Meditation and mindfulness are major aspects of yoga. In fact, it was the with aim of preparing the body for hours and hours of sitting meditation that the ancient yogis came up with all the different asanas that help us keep fit today. We have talked about this numerous times in the blog before.
A lot of people who are new to meditation and mindfulness have a hard time keeping their attention on their breaths for even two minutes. To help you get better at meditation, we must first ask what are the obstacles that are coming in the way of your mindfulness sadhana (practice), and then we will talk about ways to deal with those obstacles.
OBSTACLES TO MINDFULNESS
#1 Discomfort caused by sitting in one position for a relatively long time
If you’re a beginner at yoga, then you may not be flexible enough to sit in classic meditation poses like siddhasana (perfect pose), padmasana(lotus pose), or sukhasana (comfort pose). These are three standard poses for meditation mentioned in the Hatha Yoga Pradipika, which an authoritative manual on hatha yoga written in the 15th century. If you force yourself to sit in these difficult poses then naturally it won’t be a very pleasant meditation experience. And even if you do manage to sit in proper posture, the pain and discomfort will show up after a few minutes.
#2 You get lost in your thoughts
If I tell you “don’t think about pink elephants”, the image of a pink elephant comes to your mind immediately. Similarly, if you badly want your mind to stop thinking, guess what, it will be even harder to control your thoughts (if you think that’s what meditation is about). But this is not even a real problem, as we will see.
#3 You don’t know how to meditate
There are so many meditation techniques and schools of meditation out there, it can be hard to figure out which one is right for you. You can do mantra meditation, breathing meditation, or hear the sounds of your environment and be aware of your body. It is important to choose and try these techniques one at a time, sometimes people switch between these methods or do them incorrectly.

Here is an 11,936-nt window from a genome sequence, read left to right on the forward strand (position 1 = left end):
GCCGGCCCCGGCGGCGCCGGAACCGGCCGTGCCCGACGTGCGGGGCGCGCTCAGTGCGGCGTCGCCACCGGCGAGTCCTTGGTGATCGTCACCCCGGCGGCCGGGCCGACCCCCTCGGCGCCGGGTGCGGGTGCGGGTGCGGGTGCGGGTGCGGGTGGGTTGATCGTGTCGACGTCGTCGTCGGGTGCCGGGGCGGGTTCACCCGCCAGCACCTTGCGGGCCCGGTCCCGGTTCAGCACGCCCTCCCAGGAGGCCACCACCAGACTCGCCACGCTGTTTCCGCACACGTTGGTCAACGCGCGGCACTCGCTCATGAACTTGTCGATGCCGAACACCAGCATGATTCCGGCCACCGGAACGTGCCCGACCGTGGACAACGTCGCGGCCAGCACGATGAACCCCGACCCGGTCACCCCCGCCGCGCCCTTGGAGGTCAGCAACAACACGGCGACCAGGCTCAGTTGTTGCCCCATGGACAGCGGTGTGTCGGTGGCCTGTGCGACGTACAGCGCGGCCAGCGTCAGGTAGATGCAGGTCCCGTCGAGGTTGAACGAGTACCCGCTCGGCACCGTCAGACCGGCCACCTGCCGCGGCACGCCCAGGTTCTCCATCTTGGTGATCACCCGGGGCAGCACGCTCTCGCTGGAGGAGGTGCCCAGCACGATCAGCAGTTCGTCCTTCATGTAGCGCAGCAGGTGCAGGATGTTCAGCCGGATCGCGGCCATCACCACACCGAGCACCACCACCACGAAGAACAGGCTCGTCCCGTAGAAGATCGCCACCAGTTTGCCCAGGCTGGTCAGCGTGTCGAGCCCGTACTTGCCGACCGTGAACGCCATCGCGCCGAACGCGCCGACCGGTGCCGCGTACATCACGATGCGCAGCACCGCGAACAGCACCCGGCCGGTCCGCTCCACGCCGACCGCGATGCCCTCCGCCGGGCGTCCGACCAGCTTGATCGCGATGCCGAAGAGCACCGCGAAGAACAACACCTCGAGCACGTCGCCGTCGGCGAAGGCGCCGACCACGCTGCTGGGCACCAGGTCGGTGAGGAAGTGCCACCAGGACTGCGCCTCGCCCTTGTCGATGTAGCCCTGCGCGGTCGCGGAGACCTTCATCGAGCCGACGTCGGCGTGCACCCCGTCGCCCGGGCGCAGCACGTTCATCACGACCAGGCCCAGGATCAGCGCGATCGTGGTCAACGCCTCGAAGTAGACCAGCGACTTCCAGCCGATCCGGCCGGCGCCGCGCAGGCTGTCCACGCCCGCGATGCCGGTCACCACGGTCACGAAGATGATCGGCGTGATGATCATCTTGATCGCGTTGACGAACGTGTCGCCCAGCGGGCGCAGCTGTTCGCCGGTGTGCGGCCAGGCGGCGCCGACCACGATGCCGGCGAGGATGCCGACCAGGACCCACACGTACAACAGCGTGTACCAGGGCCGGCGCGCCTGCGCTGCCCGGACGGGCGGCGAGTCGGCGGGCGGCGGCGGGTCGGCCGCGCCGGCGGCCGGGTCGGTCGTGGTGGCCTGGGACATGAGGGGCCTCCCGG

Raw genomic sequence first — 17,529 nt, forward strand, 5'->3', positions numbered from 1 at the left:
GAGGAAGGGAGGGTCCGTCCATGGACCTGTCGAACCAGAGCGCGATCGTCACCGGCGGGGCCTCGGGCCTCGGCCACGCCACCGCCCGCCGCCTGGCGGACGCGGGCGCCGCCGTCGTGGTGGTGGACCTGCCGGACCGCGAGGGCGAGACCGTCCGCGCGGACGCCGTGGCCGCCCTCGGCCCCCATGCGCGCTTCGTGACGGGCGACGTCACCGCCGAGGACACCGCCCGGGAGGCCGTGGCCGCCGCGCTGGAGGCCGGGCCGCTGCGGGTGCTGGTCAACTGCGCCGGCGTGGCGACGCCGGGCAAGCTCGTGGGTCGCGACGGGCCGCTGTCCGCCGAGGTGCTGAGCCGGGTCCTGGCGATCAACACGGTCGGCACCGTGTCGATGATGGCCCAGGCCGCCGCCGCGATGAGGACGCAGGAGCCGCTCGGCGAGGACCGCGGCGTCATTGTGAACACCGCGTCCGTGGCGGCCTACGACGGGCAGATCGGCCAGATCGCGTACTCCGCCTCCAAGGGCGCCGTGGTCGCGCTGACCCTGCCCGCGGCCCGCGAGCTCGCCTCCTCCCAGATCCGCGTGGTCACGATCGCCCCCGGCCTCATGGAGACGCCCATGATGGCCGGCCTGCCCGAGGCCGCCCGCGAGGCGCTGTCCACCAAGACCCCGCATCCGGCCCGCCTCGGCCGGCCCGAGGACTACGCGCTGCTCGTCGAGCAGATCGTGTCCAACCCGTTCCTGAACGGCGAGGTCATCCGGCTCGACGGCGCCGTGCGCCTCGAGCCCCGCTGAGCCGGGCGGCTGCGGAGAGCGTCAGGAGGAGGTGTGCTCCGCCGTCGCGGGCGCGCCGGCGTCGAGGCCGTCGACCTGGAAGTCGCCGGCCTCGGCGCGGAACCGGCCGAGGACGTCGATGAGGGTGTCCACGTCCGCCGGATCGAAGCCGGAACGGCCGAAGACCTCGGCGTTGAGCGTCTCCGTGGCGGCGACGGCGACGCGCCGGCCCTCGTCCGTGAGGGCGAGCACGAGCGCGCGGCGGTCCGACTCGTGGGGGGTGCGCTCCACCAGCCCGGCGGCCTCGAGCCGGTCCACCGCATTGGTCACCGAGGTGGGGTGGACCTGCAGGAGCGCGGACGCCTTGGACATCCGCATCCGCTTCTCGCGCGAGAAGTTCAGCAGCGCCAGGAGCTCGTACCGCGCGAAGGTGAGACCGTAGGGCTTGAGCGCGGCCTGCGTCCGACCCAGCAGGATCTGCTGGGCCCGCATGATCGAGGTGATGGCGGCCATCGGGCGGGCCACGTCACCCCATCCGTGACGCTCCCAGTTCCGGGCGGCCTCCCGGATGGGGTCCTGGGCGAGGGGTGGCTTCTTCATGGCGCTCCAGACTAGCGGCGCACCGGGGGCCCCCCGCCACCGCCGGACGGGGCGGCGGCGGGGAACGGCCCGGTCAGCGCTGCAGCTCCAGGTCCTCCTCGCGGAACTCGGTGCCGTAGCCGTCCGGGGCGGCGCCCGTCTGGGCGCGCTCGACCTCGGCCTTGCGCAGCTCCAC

DEALING WITH THE THREE OBSTACLES
#1 It Really Doesn't Matter Which Position You Choose To Sit In
Patanjali, an ancient sage often referred to as the founder of yoga, describes the best posture for meditation as Sukham Sthiram Asanam. Which means a posture (Asanam) that makes you feel comfortable and happy (Sukham) and still (Sthiram).
This means that if a yoga pose like padmasana (lotus pose) is not comfortable for you, then it is not the right posture for you. Dhyana (Meditation) is more of a mental activity compared to its counterpart Asana which is a physical activity. You can even meditate sitting on a chair as long as you are practicing mindfulness. You can prep your body by practicing easy asanas in the begging to become more flexible and soon you will be able to sit in the postures mentioned above.
#2 It’s Okay to Get Distracted by thoughts
As we saw in the pink elephant example if you try to “stop” your thoughts while meditating, it's only going to backfire. Mindfulness is not about stopping your thoughts, it’s about observing them. And when you observe your thoughts without trying to stop them you develop a detachment from your thoughts, this is called meta-cognition in Neuropsychology and vairagya in Sanskrit literature on yoga. If you’re doing breathing meditation it’s completely normal to lose focus from your breath and start thinking, but don’t repent, simply bring your attention back to your breathe or mantra. In this way, you can slowly and incrementally increase how long you can focus on your breathing and thus learn to be mindful for longer periods of time.
As we said before there are many meditation techniques you can choose from. The ancient scripture Vigyan Bhairav Tantra has 112 meditation techniques! You don’t need all the 112 techniques but only one to help you become more mindful. The key is to choose the right one and stick to it. To get insights on how to meditate correctly you can check out this article.